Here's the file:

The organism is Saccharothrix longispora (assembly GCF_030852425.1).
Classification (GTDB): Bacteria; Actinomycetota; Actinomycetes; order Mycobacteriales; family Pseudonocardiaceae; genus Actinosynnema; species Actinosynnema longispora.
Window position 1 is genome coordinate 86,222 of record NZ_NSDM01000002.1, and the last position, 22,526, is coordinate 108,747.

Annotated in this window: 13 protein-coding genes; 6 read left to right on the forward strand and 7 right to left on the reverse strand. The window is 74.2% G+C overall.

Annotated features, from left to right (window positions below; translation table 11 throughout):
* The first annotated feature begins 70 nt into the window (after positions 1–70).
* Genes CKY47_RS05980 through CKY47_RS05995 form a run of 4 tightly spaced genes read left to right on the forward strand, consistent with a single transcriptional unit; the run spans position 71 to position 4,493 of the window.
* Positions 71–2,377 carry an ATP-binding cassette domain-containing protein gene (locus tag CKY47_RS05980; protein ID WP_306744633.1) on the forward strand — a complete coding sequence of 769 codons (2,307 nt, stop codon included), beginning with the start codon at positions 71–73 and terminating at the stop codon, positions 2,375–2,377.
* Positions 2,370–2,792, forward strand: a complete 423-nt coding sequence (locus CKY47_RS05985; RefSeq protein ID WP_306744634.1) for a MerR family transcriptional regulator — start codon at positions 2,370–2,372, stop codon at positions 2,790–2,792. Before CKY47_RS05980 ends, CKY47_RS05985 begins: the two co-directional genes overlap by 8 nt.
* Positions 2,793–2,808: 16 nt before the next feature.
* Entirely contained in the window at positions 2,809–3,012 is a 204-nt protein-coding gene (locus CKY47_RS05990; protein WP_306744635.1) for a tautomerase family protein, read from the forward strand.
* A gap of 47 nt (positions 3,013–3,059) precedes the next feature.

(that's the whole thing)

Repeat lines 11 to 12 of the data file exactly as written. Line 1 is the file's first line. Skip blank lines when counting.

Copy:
* Entirely contained in the window at positions 2,809–3,012 is a 204-nt protein-coding gene (locus CKY47_RS05990; protein WP_306744635.1) for a tautomerase family protein, read from the forward strand.
* A gap of 47 nt (positions 3,013–3,059) precedes the next feature.